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Capital Gains Planning

Exchange Basics

Capital Gains Planning

Transactions at capital gain rates results in significant tax savings because capital gain rates are much lower than ordinary income rates. The ordinary income of an individual taxpayer is taxed at progressive rates of 10%, 15%, 25%, 33% and 35%. Long-term capital assets held for a year and a day are subject to tax at a 0%, 5% and 15% for taxpayers in the 10%, 15% and above 15% tax brackets, respectively. Short term capital gains are subject to tax at ordinary income rates. Collectibles are taxes at 25% and 28% rate for the un-recaptured of Section 1250 gain.

Whether your business is an C Corporation, a Partnership or an individual capital gain tax planning firm reduces (1) the rate of taxes on your gains and (2) converts ordinary income into capital gains or tax exempt income.

C Corporations are subject to 35% rate of tax plus state taxes on both ordinary income and the capital gain. Corporations may deduct capital losses only to the extent that the corporation has capital gains for the year. A corporation's net capital losses may be carried back three (3) years and forward five (5) years.

Generally flow-through entities, such as partnerships, S Corporations and trusts, the income, gains and deductions are taxed to the owners, such as individual taxpayers. Currently, gains or losses from the sale of assets held for more than one year are taxed at 15% and gains from the sale of depreciable real estate are taxed 25% for that portion attributable to depreciation recapture.


  • Netting of capital gains against capital losses
  • Utilizing long term capital loss carryovers
  • Excess capital losses
  • Worthless securities
  • Partial exclusion for small business stock
  • Shifting ordinary to capital gains
  • Sale of depreciable real estate
  • Partnership Distributions
  • Dealer and investor issues
  • Sale of real estate to a partnership for development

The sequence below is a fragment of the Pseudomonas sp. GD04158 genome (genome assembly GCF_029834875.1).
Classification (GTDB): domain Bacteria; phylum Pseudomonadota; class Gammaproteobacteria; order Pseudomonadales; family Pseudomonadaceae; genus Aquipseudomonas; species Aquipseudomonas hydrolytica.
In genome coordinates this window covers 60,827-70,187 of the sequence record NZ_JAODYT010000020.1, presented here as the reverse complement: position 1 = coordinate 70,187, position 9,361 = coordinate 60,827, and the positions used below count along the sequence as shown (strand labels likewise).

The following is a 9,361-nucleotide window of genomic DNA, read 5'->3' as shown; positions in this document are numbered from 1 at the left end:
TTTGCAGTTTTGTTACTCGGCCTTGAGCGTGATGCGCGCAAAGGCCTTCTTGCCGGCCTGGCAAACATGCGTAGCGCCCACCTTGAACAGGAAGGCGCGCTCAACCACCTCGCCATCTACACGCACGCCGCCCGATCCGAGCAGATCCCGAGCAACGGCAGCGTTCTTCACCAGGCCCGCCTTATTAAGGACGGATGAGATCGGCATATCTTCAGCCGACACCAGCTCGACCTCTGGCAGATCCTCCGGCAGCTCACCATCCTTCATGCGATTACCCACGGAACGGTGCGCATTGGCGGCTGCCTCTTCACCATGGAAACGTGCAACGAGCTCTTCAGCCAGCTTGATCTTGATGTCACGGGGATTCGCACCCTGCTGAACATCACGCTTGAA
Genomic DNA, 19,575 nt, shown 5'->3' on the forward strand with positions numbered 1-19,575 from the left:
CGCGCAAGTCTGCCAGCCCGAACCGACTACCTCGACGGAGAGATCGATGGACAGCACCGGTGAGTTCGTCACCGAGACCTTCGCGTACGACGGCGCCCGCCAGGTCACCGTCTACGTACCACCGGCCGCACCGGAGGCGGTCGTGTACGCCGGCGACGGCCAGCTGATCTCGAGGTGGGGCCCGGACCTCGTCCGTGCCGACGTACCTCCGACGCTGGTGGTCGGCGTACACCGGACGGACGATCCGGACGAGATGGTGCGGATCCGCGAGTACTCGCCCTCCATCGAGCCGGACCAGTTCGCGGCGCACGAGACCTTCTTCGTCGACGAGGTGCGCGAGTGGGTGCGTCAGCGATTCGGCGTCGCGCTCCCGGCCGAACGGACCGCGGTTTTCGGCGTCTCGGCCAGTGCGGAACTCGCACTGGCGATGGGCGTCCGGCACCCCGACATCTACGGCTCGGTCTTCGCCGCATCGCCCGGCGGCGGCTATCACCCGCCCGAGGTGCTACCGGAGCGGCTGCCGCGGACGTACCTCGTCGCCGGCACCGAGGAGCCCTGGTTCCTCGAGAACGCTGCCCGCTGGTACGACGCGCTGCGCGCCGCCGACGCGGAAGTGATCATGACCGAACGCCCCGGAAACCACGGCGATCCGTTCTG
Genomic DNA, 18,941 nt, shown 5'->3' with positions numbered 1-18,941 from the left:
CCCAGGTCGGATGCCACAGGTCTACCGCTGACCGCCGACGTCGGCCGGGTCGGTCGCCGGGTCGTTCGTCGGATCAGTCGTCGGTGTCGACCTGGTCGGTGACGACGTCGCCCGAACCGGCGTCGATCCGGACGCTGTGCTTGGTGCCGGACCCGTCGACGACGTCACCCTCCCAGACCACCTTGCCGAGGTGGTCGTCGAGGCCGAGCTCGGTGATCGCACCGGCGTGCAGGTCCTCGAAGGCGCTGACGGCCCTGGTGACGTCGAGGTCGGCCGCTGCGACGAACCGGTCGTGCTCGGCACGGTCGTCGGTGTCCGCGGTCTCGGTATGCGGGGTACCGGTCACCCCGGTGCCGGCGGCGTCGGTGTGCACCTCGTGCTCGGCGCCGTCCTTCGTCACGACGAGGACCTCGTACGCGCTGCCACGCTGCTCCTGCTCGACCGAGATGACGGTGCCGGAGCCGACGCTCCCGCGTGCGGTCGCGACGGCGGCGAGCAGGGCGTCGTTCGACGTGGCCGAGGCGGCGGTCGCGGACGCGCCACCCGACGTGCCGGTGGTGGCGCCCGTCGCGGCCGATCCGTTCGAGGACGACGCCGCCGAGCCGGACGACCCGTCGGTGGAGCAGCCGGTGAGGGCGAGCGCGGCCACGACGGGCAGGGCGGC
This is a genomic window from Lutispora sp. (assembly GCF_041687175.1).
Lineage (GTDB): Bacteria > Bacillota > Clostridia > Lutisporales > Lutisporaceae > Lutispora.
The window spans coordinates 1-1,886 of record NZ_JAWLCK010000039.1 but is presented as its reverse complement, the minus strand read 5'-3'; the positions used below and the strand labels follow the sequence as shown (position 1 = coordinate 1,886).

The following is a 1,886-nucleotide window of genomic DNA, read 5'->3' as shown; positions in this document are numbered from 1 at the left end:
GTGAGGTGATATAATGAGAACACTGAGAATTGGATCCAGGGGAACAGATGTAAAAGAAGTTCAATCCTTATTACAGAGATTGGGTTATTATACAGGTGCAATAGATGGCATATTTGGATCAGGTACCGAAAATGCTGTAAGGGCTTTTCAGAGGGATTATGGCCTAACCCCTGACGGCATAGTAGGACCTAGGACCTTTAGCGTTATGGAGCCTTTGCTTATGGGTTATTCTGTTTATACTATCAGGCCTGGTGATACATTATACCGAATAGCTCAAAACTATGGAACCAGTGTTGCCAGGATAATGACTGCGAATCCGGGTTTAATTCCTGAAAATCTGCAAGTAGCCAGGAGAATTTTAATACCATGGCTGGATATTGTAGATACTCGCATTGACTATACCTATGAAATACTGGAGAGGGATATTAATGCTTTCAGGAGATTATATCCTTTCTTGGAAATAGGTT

Capital Gain and Capital Loss Netting: Current capital losses offset capital gains from the same rate class, e.g. a 15% capital gain offsets a 15% capital loss dollar for dollar. However, a 15% capital loss partially offsets a 25% capital gain. Also, a capital loss carry-forward offsets the highest rate of capital gains. For example, a $100,000 capital loss from a 15% class which is carried forward from last year to the current year can offset a $100,000 25% capital gain dollar for dollar.

Converting Ordinary Income into Capital Gains: One example of converting ordinary income into capital gains is on the sale of depreciable equipment. Typically, the gains from the sale of the equipment are taxed at ordinary income tax rates. Exchanging equipment allows businesses to eliminate, not just defer, depreciation recapture.

Redemption Versus Sale of Partnership Interest: In the case of a LLC or partnership, where one of the owners cashes out of the entity, the method that he or she chooses may radically affect his or her net cash in hand. On a sale of a partnership interest, the gain will include his shares of hot assets, including depreciation recapture at the effective tax rate. On redemption by the partnership or LLC, the redeemed partner is taxed at the capital gains rate.

Sale of an Option: An option is used to gain a commitment from the owner of a parcel of property that they agree to give the right to another individual (optionee) to purchase their property for a set period of time. Selling an option to purchase property at a gain, where the option was held for more than one year, will result in capital gain taxes; whereas, if the taxpayer exercises the option and sells the land before more than one year has passed, the gain will be taxed at the ordinary income rates.

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